depending on plans, e.g., if the family intends to stay in the majority
language country, or not. The first section stresses that a child should
be able to become a part of the minority language community if there
is one in the area, and whatever the situation, it should be vital for the
parents to ensure that their children should not only be able to
communicate with their minority language relatives, but also be aware
of the cultural background of the minority language parent. Parents
are also advised to speak their native languages to the child. The
second section of the chapter focuses on planning, e.g., who is going
to speak which language to the child, and in what way any unusual
conditions, e.g., child's disability or a sudden need to move away, may
influence this system. The problem of giving names to children is also
introduced here and several solutions are suggested. The last section
draws parents' attention to issues such as children's willingness or
unwillingness to be exposed to public attention by speaking the
minority language to them, negative opinions about the minority
language, reactions from minority language grandparents, and others.

CHAPTER 3. The family language system
Chapter three attempts to distinguish between three types of systems:
One-Parent-One-Language method, One-Parent-One-Location
strategy, and several types of "artificial" bilingualism, such as placing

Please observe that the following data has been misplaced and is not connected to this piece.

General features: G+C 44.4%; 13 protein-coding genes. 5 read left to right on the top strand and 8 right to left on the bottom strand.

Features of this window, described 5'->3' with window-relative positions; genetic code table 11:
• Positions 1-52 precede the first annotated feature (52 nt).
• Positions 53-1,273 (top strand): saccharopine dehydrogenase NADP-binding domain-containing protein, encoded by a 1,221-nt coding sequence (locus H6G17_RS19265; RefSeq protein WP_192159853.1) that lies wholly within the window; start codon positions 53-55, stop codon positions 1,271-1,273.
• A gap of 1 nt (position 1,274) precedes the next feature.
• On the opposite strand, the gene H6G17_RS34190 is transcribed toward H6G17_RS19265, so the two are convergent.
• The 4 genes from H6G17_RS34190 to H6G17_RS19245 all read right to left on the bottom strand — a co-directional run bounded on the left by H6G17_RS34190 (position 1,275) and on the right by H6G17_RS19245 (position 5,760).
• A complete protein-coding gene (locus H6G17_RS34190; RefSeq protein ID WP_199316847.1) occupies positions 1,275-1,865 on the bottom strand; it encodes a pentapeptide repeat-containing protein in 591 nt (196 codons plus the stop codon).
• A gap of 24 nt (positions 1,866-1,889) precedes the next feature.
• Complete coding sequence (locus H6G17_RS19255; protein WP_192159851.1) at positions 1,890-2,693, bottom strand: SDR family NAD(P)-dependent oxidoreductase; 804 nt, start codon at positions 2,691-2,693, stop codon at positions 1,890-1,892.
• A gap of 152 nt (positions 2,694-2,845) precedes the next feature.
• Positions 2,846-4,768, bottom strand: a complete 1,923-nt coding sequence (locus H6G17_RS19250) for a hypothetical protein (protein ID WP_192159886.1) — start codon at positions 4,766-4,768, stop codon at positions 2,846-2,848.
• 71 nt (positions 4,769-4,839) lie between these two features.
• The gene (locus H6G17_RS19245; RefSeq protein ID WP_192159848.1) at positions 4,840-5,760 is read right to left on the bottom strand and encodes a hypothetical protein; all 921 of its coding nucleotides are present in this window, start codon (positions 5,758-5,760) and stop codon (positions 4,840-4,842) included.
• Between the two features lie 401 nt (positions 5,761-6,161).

children in an international school or employing a foreign au-pair.
Each strategy is discussed separately. The authors explain that any
system will work if it answers the needs of the family members and is
flexible enough to be changed if necessary. It is underlined, however,
that no system is allowed to interfere with the siblings' choice of
language to communicate. Many aspects, e.g., the child's unbalanced
input in the OPOL method or being strict about the system established
at home, are supported by the informants' opinions.

CHAPTER 4. Language development
Chapter four briefly describes the moment when a child recognizes
speech and starts producing sounds. The importance of an equal
input in both languages is stressed and advice is given on how to
correct a child who mixes newly acquired words when addressing the
parents without disappointing the child. The question taken up is why
it is essential for the minority language parents not to avoid using their
native language unless it is necessary. These parents often do so in
public so as not to expose their child to public attention, or switch to
the majority language when talking to their offspring in front of
monolingual children so as not to let them feel left out. Because of
these practices, such parents often become hesitant speakers unable
to cope with discussions with their teenage children, whose
knowledge of the minority language soon becomes passive.
Interference and mixing is the focus of the second section, which
convinces us that "what is true for one child may not be for other" (p.